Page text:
Retail Investors Bracing for Back-to-School Blues

NEW YORK ( TheStreet) -- Remember how back-to-school time used to be such a bummer, rife with disappointment and a sense of lost opportunity? Well, the sorrow may not just be for kids, anymore.

Indeed, the crucial back-to-school season -- typically second in importance for the retail sector only to Christmas -- often provides a vital lift for the second half of the year. But the signs this year point to a season that might garner a failing grade.

We begin with consumer confidence -- or the lack thereof -- which in July hit its lowest level since April. Likewise, several shopper surveys indicate that not only will consumers spend less overall than last year, but apparel in particular, will experience substantial decreases.
Retailers prepare for failing marks this back-to-school season.

Families with students in grades kindergarten through 12 are expected to dole out $548.72 on school merchandise, down 7.7% from last year, according to the National Retail Federation.

And these numbers look even worse when it comes to apparel, as NRF predicts a 12.7% slump In the category, the biggest decrease in five years.

Even when consumers are bombarded with bargains -- once a sure-fire way to get them to spend -- they just aren't budging. "According to our research, 70% are spending between 10% and 30% less, even when presented with good deals," UBS analyst Roxanne Meyer said.

As a result, specialty retailers are poised to get hit the hardest. Abercrombie & Fitch ( ANF) and Pacific Sunwear of California ( PSUN), both of which have been reporting double-digit declines in monthly same-store sales, are not expected to recover in the near-term.

"Abercrombie & Fitch has done a good job recently of injecting fashion into its stores," Needham & Co. analyst Christine Chen said. "But it will take about another quarter or so to see any sort of improvement,"

Likewise, American Eagle Outfitters ( AEO), while not as hard pressed as its competitors, faces middle-child syndrome. The teen retailer is squashed between Aeropostale ( ARO) and Abercrombie as it struggles to figure out who it wants to be and who is its target demographic.

"American Eagle's product is not as good as Aeropostale's or Abercrombie's and it can't compete on price with Aeropostale," Chen said.

Indeed, it's quite possible that Aeropostale will be one of the only back-to-school success stories in the space. "Aeropostale will continue to take share, not because it has the lowest prices, but because the fashion actually looks really good," Chen said.

It's no secret that Aeopostale ranks best in class, as one of the only apparel retailers to post consecutive monthly same-store sales gains amid the recession. Sales will be helped by some new fashion trends, especially the growing popularity of distressed and destroyed denim.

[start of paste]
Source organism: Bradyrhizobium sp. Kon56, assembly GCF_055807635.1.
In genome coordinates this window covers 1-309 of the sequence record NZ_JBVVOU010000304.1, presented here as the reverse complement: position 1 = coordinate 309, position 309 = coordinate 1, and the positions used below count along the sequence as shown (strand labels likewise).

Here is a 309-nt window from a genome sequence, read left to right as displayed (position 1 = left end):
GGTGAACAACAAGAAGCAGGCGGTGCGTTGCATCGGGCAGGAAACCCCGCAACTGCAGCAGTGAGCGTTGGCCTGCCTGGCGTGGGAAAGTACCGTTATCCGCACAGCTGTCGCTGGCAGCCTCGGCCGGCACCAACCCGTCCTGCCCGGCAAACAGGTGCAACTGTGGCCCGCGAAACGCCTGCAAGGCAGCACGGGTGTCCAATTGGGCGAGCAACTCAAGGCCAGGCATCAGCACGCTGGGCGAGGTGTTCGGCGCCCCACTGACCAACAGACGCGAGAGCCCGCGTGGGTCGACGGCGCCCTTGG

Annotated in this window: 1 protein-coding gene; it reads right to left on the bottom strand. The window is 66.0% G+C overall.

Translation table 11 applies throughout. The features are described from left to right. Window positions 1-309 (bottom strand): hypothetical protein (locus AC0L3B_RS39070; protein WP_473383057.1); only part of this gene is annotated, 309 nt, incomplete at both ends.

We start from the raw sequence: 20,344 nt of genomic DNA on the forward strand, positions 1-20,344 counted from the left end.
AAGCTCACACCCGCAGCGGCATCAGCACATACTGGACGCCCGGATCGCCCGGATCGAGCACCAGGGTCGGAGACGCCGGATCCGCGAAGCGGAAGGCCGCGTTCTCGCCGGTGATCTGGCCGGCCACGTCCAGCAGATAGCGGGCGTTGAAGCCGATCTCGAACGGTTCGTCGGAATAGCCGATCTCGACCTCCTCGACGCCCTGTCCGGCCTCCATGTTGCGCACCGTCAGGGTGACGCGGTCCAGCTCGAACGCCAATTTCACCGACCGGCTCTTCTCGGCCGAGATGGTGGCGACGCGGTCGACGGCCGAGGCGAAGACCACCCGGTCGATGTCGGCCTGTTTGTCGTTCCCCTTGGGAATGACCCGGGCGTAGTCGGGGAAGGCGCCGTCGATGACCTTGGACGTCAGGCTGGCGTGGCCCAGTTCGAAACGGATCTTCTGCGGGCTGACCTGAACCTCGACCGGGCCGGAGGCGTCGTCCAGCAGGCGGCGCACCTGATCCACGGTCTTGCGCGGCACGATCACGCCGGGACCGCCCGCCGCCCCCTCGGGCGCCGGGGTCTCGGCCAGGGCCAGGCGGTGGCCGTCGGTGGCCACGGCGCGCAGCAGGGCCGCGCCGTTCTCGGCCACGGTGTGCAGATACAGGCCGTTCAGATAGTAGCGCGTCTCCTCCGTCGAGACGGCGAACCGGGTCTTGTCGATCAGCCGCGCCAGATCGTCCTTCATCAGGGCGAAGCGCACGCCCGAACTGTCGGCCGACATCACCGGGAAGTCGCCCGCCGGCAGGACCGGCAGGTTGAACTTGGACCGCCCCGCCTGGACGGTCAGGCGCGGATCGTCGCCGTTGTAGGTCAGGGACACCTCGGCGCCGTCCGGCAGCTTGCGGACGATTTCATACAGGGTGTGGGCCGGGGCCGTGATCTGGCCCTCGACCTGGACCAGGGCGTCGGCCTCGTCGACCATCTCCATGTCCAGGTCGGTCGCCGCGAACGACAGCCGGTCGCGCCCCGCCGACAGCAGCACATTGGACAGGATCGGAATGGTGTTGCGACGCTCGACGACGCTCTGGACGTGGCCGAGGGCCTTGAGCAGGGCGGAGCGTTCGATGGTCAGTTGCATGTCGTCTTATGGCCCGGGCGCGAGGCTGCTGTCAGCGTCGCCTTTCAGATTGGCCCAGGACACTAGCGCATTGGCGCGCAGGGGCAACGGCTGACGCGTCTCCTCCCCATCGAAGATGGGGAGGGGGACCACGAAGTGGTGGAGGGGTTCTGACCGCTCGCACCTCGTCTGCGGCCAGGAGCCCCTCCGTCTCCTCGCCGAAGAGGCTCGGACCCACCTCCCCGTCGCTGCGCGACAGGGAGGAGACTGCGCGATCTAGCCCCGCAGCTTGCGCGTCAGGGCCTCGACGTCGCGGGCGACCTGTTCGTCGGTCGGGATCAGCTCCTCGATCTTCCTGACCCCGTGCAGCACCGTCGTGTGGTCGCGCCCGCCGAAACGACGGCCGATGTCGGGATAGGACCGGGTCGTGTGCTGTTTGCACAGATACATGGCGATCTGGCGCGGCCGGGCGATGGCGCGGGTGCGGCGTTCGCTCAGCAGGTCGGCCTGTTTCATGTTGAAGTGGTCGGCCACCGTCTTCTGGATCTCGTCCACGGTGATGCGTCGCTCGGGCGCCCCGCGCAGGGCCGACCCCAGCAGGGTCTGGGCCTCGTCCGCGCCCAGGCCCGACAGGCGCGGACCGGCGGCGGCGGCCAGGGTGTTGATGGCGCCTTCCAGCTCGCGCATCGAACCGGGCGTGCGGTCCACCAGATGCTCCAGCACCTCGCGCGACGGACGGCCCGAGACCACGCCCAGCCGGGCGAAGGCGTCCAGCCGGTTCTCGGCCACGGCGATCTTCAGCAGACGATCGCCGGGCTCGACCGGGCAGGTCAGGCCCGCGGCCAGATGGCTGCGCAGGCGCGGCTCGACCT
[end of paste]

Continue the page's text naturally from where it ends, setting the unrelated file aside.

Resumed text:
But apparel is hardly the only category that shoppers are poised to skip this back-to-school season. Paper, pencils and notebooks are also getting short-changed, with 39% paring down on supplies, according to a Deloitte survey. In fact, a mere 29% of respondents cited office-supply stores as their go-to destination, meaning Staples ( SPLS), OfficeMax ( OMX) and Office Depot ( ODP) could be in for a failing school-year.

Amid this rather dismal selling picture, there might, however, be one merchandise bright spot: electronics. With personal laptop and desktop computers becoming all-the-more affordable, spending on electronics and computer equipment is expected to increase 11%, according to NRF.

The jury is still out on whether these shoppers will flock to consumer electronic stores like Best Buy ( BBY) and Apple ( AAPL), or rather to discounters like Wal-Mart Stores ( WMT) and Costco Wholesale ( COST) for their gadgets.

But even if consumers don't head to discounters for electronics, you can bet they are going there for everything else. According to the Deloitte survey, about 90% of shoppers said they would do a bulk of their buying at discounters and value department stores, while 40% said they will go to dollar stores.

This bodes well for Wal-Mart, Costco and Target ( TGT), as well as 99 Cents Only Stores ( NDN).

But the dark horse of back-to-school could be drug stores, which are no longer just cold-and-flu season destinations.

According to NRF, nearly a quarter of families plan to shop at drugstores like CVS ( CVS), Walgreen ( WAG) and Rite Aid ( RAD), as their merchandise mix has broadened beyond health and beauty products to include school supplies, small electronics and even groceries.

Rite Aid even announced on Tuesday its back-to-school savings program, and is emphasizing the value of its private-label brands. "In times like these, we know families are going to be watching their monthly budgets," Greg Axtam, category manager for home, office and school supplies, said in a statement. "We're doing everything we can to offer them many reasons to come check us out each and every week."

Now if only all the other retailers could find a way to do that, too.
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